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Review of 'Edgar Allan Poe and the Juke-Box: Uncollected Poems, Drafts and Fragments'20 January 2007
Rosemary Goring, The Glasgow HeraldPrevious review of 'Edgar Allan Poe and the Juke-Box'... To the 'Edgar Allan Poe and the Juke-Box' page...
The burning question
Robert Frost, one of America's best-loved poets, once tried to explain what makes a good poem: 'Like a piece of ice on a hot stove the poem must ride on its own melting.' Alice Quinn, poetry editor of the New Yorker, executive director of the Poetry Society of America and one of the most powerful figures in the world of Western poetry, laughs as she quotes this terrifying piece of writerly advice. In one sentence Frost captures the almost alchemical craft that goes into this diabolically difficult art. The best poems look as effortless as if they had been scribbled on the back of an envelope after a nanosecond's thought. As great writers will tell you, though, good writing reaches the page soaked in sweat rather than ink.
Nobody better exemplifies the effort poetry demands than Elizabeth Bishop, with whom Quinn's life has been entwined for several years, while editing a collection of her unpublished drafts. Regarded as one of the pre-eminent American poets of the 20th century, as influential as Frost or Robert Lowell or John Ashbery, Bishop published only four collections in her lifetime. Her Complete Poems, published posthumously after her death in 1979, came to a mere 300 pages. Bishop was so fastidious about releasing work before she felt it was ready that one poem, 'The Moose', now regarded as among her best, took almost 30 years to perfect.
Bishop's life was far from happy, yet her poetry was only elliptically autobiographical. She was born in 1911 in Worcester, Massachusetts. Her father died when she was an infant and her mother was committed to a mental asylum when Bishop was five. Thereafter she was brought up by relatives. After studying at Vassar College, Boston, she made friends with the poet Marianne Moore, and her future as a writer was sealed. A sporadic traveller, Bishop settled for 18 years in Brazil after falling in love with Lota de Macedo Soares, with whom she had a passionate lesbian relationship. After Lota committed suicide, Bishop, who struggled throughout her career with depression and alcoholism, returned regularly to America, where she was largely to live for the rest of her life.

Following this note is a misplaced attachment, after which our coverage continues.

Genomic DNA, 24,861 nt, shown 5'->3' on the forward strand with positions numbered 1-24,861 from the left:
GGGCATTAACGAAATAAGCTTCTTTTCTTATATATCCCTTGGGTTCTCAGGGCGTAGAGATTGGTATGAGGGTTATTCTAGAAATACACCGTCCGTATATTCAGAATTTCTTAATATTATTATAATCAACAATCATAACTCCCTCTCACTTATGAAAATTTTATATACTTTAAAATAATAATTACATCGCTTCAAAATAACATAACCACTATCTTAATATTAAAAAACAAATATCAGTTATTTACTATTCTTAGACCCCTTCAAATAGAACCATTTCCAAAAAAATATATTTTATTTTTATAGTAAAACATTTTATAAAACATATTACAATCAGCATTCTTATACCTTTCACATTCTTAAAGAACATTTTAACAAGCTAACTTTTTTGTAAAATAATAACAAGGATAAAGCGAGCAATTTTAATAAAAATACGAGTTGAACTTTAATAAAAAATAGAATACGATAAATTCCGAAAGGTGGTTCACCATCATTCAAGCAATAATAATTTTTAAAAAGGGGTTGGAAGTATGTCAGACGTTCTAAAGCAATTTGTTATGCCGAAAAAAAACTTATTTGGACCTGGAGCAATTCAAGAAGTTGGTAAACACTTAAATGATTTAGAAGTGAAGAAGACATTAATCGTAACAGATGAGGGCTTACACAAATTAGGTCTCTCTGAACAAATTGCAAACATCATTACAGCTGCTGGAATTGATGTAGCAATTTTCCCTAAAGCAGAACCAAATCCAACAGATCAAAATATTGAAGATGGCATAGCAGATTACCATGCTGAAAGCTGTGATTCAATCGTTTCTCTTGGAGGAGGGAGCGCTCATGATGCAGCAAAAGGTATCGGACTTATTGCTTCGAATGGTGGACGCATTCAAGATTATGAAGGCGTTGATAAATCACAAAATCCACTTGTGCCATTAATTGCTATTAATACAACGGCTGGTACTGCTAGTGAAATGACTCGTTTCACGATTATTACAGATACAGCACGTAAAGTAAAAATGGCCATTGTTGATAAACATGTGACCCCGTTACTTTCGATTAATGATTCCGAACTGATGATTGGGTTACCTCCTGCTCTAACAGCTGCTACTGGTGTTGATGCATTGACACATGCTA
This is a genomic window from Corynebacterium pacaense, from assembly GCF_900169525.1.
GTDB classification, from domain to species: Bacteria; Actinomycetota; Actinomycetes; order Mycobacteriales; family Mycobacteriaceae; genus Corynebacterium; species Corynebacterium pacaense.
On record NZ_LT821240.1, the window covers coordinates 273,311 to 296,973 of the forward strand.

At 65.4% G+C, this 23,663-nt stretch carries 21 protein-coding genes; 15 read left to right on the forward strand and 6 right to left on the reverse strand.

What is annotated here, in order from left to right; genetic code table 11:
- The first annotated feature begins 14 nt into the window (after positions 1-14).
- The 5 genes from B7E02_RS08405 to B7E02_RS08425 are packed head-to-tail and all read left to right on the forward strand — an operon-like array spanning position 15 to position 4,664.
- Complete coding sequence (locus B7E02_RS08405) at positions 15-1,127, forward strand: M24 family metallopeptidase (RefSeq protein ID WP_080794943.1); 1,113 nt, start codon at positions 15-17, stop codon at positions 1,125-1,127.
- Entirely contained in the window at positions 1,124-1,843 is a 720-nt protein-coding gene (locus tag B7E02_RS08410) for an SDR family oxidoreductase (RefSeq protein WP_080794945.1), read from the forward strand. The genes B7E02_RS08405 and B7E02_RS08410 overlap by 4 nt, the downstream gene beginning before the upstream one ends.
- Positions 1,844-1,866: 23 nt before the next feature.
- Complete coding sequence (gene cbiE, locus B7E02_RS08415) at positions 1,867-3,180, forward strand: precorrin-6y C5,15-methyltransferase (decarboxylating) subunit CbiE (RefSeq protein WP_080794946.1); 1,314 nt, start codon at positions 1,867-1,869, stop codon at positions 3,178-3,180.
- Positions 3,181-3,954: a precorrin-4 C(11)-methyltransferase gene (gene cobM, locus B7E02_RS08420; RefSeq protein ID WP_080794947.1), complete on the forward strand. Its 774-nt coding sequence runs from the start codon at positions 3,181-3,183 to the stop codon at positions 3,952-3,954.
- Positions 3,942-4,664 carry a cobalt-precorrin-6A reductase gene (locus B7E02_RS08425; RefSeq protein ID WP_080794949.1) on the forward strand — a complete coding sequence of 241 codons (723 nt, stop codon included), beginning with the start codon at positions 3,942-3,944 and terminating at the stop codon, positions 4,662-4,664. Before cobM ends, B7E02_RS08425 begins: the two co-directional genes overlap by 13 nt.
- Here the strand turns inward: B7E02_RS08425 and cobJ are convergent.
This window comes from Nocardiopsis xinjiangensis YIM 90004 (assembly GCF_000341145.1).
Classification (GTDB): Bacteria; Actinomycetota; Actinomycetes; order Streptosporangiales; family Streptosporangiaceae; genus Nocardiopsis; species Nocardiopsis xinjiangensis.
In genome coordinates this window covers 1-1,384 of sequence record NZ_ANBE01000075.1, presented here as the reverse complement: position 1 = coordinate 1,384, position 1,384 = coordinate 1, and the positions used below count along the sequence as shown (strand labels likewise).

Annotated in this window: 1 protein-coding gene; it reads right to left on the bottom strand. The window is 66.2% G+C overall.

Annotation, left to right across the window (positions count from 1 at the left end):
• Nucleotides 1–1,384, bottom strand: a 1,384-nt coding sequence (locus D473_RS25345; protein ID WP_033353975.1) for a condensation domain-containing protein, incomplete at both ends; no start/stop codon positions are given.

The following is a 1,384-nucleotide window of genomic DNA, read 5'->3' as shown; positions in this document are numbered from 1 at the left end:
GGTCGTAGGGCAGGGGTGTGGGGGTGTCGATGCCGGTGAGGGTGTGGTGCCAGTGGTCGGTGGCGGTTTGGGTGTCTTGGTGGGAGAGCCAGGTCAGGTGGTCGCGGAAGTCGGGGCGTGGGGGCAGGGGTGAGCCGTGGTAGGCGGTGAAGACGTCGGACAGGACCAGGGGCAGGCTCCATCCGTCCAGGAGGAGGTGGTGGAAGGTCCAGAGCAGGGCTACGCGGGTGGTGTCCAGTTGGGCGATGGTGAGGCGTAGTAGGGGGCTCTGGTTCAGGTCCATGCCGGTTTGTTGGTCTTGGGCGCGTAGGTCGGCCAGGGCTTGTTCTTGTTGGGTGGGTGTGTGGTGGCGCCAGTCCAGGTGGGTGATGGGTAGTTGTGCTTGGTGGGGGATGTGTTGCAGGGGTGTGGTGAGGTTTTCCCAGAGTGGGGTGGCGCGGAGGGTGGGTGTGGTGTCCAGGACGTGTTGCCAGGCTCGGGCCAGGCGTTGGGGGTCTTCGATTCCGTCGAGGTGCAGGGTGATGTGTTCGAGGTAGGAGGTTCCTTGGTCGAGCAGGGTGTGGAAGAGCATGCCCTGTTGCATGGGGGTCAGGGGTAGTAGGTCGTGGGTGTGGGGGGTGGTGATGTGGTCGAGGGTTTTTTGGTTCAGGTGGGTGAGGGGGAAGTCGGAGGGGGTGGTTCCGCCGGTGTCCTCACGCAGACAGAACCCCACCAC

Capable of wrestling with a word or line for months, Bishop once told her close friend Robert Lowell, 'I'm not interested in big-scale work as such. Something needn't be large to be good.' She had what she described as a 'passion for accuracy', which resulted in poems so precise and powerful they stab the heart.
Until recently it was thought that Bishop's slim output was all that her readers would ever know of her. Thus Quinn's collection of her unpublished material, entitled Edgar Allan Poe and the Juke-Box, was likely to create a sensation. 'I feel so profoundly lucky,' says Quinn, talking from her New York home ahead of her lecture in Glasgow next week. 'I'm lucky to have worked with the material of a poet who's so loved.' Yet this popularity carried a downside, because Quinn's book was to spark a spectacular literary cat fight.
In most quarters it was enthusiastically received. However, Helen Vendler, a Harvard professor and one of the foremost authorities on American poetry, took umbrage to it. Her review in the New Republic was breathtakingly hostile. Under the headline 'Betraying Elizabeth Bishop', she decried Quinn for undermining Bishop's legacy and betraying the poet's 'sacred trust'. The book, she wrote, 'should have been called 'Repudiated Poems'. For Elizabeth Bishop had years to to publish poems included here, had she wanted to.' She described the fragments in the book as 'maimed, stunted siblings' to Bishop's completed works.